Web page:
Delaware Tire Center v. FoxAnnotate this Case
411 A.2d 606 (1980)
DELAWARE TIRE CENTER, Employer Below, Appellant, v. Louise M. FOX for Earl A. Fox, Jr., Claimant Below, Appellee.
Supreme Court of Delaware.
Submitted September 21, 1979.
Decided January 29, 1980.
Alfred M. Isaacs, of Flanzer & Isaacs, Wilmington, for employer-appellant.
Oliver V. Suddard, Wilmington, for claimant-appellee.
*607 Before McNEILLY, QUILLEN and HORSEY, Justices.
In this appeal, brought by employer Delaware Tire Center challenging an award of workmen's compensation death benefits to the widow of Earl A. Fox, Jr., it is contended that the decedent's suicide was an intentional act of self-injury and coverage must be denied under 19 Del.C. § 2353(b).[*] The Industrial Accident Board allowed benefits and the Superior Court, in a thorough and thoughtful opinion by Judge Bifferato, affirmed the Board's award. Delaware Tire Center v. Fox, Del.Super., 401 A.2d 97 (1979).
While, due to statutory variations in the several states, we hesitate to make a thumbnail characterization of the appropriate legal test, we endorse the following language from the Superior Court opinion. We substitute the statutory phrase "wilful intention" for the word "intentional" which was used by the Court below."... [D]eath by suicide would be compensable if it is caused by severe pain and despair which proximately results from a compensable accident, and is of such a degree so as to override normal and rational judgment. A suicide committed under such circumstances cannot be said to be [a death of wilful intention] even though the act itself may be volitional."
The magnified statutory phrase "wilful intention" suggests more than a simple act of volition. Common experience demonstrates the effect of serious injury, pain, depression and despair, and the medications prescribed for them, can influence one's thinking and override one's will, to the end that suicide, though undertaken with knowledge of its nature and consequences, is not an act of the free will but rather a direct product of the incapacity. This influential effect should be recognized in our Workmen's Compensation law, a remedial statute with a benevolent purpose long subject to liberal construction. Children's Bureau v. Nissen, Del., 3 Terry 209, 29 A.2d 603 (1942); Mosley v. Bank of Delaware, Del., 372 A.2d 178 (1977).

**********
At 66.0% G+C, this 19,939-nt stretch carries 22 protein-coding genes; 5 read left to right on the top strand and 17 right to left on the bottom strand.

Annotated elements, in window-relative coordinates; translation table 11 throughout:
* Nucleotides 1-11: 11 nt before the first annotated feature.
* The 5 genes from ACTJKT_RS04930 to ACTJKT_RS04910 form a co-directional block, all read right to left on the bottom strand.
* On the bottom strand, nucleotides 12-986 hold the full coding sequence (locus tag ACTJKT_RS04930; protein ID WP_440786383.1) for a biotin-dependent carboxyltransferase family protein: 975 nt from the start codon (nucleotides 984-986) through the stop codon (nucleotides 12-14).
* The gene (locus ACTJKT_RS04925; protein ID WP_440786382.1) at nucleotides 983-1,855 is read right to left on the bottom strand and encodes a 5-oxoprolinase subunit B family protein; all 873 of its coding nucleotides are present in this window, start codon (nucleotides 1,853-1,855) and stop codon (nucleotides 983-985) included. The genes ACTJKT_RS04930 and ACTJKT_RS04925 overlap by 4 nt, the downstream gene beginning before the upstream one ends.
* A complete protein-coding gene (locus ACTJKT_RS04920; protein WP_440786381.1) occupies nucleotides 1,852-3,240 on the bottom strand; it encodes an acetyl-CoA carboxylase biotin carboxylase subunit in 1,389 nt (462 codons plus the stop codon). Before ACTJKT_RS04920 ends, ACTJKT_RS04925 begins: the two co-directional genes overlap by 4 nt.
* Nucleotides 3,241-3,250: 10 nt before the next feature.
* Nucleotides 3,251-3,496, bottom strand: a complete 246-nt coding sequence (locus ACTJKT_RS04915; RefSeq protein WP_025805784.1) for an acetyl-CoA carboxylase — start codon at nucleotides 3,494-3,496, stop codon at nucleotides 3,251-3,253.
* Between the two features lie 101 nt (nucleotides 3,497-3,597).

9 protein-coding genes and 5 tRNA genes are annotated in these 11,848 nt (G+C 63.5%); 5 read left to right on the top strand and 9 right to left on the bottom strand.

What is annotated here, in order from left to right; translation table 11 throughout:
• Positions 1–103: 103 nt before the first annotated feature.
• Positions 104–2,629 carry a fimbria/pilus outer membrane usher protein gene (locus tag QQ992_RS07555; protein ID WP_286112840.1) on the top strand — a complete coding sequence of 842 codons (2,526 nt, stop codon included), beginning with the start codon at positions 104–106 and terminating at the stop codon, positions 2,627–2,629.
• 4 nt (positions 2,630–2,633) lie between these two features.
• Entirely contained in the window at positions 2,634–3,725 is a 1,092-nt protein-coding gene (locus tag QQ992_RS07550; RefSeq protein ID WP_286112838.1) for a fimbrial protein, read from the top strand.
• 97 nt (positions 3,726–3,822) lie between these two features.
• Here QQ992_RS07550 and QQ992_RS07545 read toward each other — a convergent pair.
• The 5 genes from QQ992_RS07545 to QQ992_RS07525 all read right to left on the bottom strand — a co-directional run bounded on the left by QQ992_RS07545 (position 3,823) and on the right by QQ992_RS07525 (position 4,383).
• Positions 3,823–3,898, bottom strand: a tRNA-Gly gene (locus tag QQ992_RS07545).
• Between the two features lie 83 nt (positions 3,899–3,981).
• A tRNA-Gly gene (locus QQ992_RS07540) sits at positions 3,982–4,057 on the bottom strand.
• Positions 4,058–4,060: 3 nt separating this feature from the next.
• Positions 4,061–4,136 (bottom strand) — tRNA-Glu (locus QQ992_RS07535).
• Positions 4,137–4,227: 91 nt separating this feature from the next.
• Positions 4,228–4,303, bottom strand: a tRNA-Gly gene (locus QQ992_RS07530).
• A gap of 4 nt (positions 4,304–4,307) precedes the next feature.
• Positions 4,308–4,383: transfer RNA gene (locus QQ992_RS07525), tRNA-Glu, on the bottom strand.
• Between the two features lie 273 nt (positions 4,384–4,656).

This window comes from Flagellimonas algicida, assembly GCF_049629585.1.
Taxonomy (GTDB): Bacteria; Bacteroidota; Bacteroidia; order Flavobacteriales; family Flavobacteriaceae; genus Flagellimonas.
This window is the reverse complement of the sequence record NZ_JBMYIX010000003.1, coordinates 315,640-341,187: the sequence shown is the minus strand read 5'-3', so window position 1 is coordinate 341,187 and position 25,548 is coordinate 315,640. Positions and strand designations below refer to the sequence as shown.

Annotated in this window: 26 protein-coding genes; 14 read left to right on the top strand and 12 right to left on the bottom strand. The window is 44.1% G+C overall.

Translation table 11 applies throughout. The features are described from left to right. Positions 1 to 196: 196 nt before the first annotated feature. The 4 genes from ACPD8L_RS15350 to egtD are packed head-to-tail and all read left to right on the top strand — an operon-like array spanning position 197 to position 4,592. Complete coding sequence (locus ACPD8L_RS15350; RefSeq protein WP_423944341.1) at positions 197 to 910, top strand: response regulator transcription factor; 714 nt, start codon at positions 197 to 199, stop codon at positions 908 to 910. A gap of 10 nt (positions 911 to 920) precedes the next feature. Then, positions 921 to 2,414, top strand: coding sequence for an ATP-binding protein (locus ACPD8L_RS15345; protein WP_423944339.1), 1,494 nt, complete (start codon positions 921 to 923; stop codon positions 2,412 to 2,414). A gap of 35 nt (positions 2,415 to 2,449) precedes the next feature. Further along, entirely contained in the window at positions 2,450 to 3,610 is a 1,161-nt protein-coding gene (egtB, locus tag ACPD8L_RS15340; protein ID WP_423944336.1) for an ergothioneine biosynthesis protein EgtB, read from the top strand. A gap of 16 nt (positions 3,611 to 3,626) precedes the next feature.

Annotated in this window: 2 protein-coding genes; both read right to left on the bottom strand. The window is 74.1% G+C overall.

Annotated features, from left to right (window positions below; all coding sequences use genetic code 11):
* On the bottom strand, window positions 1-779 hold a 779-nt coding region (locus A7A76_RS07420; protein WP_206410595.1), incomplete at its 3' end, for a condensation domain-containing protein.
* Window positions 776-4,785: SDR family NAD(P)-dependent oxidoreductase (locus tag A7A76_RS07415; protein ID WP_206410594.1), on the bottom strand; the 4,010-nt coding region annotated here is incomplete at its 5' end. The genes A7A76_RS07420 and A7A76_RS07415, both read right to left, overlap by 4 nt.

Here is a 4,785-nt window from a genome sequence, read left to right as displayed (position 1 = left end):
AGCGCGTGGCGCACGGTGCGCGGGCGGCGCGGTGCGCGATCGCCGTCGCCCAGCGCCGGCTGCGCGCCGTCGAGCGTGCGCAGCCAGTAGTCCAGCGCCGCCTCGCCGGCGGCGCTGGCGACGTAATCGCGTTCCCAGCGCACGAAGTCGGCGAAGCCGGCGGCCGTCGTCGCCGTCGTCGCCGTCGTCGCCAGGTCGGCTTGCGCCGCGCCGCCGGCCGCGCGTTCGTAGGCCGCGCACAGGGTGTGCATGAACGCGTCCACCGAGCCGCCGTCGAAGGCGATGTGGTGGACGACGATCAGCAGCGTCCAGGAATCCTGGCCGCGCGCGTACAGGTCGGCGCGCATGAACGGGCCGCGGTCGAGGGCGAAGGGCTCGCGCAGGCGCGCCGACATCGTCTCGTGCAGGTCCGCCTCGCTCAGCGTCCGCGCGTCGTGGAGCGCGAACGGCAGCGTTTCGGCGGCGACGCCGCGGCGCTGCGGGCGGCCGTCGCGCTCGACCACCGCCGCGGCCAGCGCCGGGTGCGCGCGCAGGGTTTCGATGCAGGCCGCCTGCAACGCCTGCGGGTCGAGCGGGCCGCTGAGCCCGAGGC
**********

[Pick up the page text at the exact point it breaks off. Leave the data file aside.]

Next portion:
The Superior Court correctly found that the record justifies affirmance of the award. While the Industrial Accident Board perhaps used a different legal standard with its reference to "uncontrollable impulse", it is clear from the Board's summation of the expert testimony that it felt "the industrial accident was the precipitating factor that triggered the deceased's suicide" (emphasis added) and Judge Bifferato's factual analysis accurately amplified the findings of the Board. Delaware Tire Center v. Fox, supra, 401 A.2d at 100. We think it clear that the Board's findings justify the award under the legal test quoted above, that those findings are supported by substantial evidence in the record and that affirmance by the Superior Court and this Court is correct under the long established standard of review. General Motors v. Freeman, Del., 3 Storey 74, 164 A.2d 686 (1960). Since, under our view of the case, it is possible for the decedent to be aware of the nature and consequences of the suicide and still have the suicidal act proximately caused by the accident and its overriding effect, we do not find the expert testimony required a different conclusion by the factfinder.
The judgment of the Superior Court is affirmed.NOTES
[*] 19 Del.C. § 2353(b) provides:
"§ 2353. Forfeiture of right to compensation.
* * * * * *
"(b) If any employee be injured as a result of his intoxication, because of his deliberate and reckless indifference to danger, because of his wilful intention to bring about the injury or death of himself or of another, because of his wilful failure or refusal to use a reasonable safety appliance provided for him or to perform a duty required by statute, he shall not be entitled to recover damages in an action at law or to compensation or medical, dental, optometric, chiropractic or hospital service under the compensatory provisions of this chapter. The burden of proof under this subsection shall be on the employer."